Stein

Crystalline amino acids in diets used to determine the standardized ileal digestibility of amino acids in feed ingredients fed to pigs do not influence calculated values for amino acid digestibility

Protein and amino acids quality in feed ingredient is most correctly evaluated by determining the standardized ileal digestibility (SID) of crude protein (CP) and amino acids. Experiments to determine the SID of CP and amino acids in feed ingredients often utilize semi-synthetic diets that contain the test ingredient as the sole source of CP and amino acids. Therefore, the CP and amino acid supply from experimental diets do not always meet the requirement for standardized ileal digestible amino acids by pigs and, therefore, pig growth is often limited in these experiments.

Crystalline amino acids are believed to be rapidly absorbed and 100% digestible. Addition of crystalline amino acids to diets during the adaptation or collection phase is, therefore, believed not to influence values for SID of amino acids in the test feed ingredient, but this has not been experimentally verified. Therefore, an experiment was conducted to test the hypothesis that addition of crystalline amino acids to diets during the adaptation or collection periods of digestibility studies will not influence calculated values for SID of CP and amino acids in corn and soybean meal. 

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Influence of the concentration of dietary digestible calcium on growth performance, bone ash, and abundance of genes involved in intestinal absorption of calcium in pigs from 11 to 25 kg fed diets with different concentrations of digestible phosphorus

Requirements for P for growing pigs are expressed as the requirement for standardized total tract digestible (STTD) P, whereas requirements for Ca are usually expressed as requirements for total Ca. It is, however, recognized that diets for pigs are most accurately formulated based on a STTD Ca:STTD P ratio, and recent work has generated values for STTD of Ca in most Ca containing feed ingredients, which makes it possible to formulate diets based on STTD Ca.

Recent data from the University of Illinois have indicated that if STTD P is at the requirement, a ratio between STTD Ca and STTD P that is less than 1.35:1, 1.25:1, and 1.10:1 maximizes growth performance of pigs from 25 to 50 kg, 50 to 85 kg, and 100 to 130 kg, respectively. However, the STTD Ca:STTD P ratio needed to maximize bone ash is greater than the ratio needed to maximize growth performance. An attempt to estimate the requirement for STTD Ca by pigs from 11 to 25 kg was also made, but due to a reduction in ADG and G:F as dietary Ca increased, an optimal STTD Ca:STTD P ratio could not be estimated.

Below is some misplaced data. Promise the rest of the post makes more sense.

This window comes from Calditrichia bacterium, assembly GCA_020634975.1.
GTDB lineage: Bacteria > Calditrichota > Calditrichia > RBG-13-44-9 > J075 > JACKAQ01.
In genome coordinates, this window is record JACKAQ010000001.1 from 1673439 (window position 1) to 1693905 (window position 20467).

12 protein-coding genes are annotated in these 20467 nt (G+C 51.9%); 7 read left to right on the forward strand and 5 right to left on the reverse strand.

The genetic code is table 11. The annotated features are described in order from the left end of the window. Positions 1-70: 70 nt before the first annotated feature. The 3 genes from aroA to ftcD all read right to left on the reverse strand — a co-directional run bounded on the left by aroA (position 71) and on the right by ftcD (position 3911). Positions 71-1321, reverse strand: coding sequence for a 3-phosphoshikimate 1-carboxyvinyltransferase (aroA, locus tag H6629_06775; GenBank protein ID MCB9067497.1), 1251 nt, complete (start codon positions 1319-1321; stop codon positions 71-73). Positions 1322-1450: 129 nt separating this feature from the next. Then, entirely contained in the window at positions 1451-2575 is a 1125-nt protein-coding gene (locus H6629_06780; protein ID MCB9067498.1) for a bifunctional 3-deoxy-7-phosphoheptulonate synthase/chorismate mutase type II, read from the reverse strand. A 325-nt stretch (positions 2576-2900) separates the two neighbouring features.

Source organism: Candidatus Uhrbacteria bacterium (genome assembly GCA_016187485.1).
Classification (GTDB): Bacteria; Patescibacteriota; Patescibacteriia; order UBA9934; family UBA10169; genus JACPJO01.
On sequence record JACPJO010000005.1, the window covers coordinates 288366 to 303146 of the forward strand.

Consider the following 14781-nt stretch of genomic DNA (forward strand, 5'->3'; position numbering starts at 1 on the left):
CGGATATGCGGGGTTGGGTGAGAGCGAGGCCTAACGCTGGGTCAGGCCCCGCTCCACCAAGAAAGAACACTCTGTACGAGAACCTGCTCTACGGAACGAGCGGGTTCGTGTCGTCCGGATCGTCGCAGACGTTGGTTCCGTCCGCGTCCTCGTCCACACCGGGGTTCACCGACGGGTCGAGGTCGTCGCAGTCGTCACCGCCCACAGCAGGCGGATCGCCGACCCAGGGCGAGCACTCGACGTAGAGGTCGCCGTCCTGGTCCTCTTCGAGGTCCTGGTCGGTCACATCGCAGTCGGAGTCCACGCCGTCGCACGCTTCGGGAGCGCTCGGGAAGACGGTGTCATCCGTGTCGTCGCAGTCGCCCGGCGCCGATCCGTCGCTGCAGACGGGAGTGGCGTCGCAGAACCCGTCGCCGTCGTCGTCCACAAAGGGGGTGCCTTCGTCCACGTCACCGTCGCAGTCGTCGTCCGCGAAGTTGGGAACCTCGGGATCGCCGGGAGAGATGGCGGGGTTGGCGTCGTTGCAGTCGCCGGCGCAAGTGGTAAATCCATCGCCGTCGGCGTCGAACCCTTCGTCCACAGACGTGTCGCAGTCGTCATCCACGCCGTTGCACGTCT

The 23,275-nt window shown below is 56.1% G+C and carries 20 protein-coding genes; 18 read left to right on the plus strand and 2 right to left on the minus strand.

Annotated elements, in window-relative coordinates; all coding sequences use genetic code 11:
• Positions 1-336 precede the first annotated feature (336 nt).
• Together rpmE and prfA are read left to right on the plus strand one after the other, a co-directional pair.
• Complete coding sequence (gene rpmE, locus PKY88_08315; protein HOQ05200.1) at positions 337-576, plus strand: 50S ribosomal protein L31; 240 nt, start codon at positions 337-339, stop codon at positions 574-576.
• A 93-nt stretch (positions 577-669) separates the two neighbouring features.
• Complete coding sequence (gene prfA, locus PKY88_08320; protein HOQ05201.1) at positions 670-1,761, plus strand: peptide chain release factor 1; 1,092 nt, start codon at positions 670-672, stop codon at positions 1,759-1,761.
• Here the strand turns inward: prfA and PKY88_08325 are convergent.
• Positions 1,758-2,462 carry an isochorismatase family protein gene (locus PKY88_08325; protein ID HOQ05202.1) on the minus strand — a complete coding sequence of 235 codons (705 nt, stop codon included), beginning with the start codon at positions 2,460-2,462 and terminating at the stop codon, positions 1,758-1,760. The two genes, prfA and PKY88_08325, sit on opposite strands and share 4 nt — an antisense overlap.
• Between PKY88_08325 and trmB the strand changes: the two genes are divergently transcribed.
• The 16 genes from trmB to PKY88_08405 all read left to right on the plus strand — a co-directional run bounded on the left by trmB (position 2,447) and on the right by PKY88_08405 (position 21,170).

Calcium may be absorbed by transcellular or paracellular transport. Transcellular transport is the primary route if dietary Ca is low, but if dietary Ca is adequate or high, Ca is mainly absorbed using the paracellular route via the tight junctions. However, there are limited data demonstrating effects of dietary Ca concentration on abundance of genes related to transcellular and paracellular transport of Ca in the small intestine of pigs.

Therefore, the objectives of this experiment were to test the hypotheses that a STTD Ca:STTD P ratio less than 1.40:1 maximizes growth performance of pigs from 11 to 25 kg and that increasing dietary Ca downregulates abundance of genes related to transcellular absorption of Ca and tight junction proteins in the small intestine.

 

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Effect of dietary calcium on growth performance of growing pigs

S. A. Lee, Vanessa Lagos, and Hans H. Stein. 2018. Effect of dietary calcium on growth performance of growing pigs. Pages 173 - 184. XXXIV Specialization Course FEDNA, Madrid, Nov. 22 - 23, 2018. Link to full text (.pdf)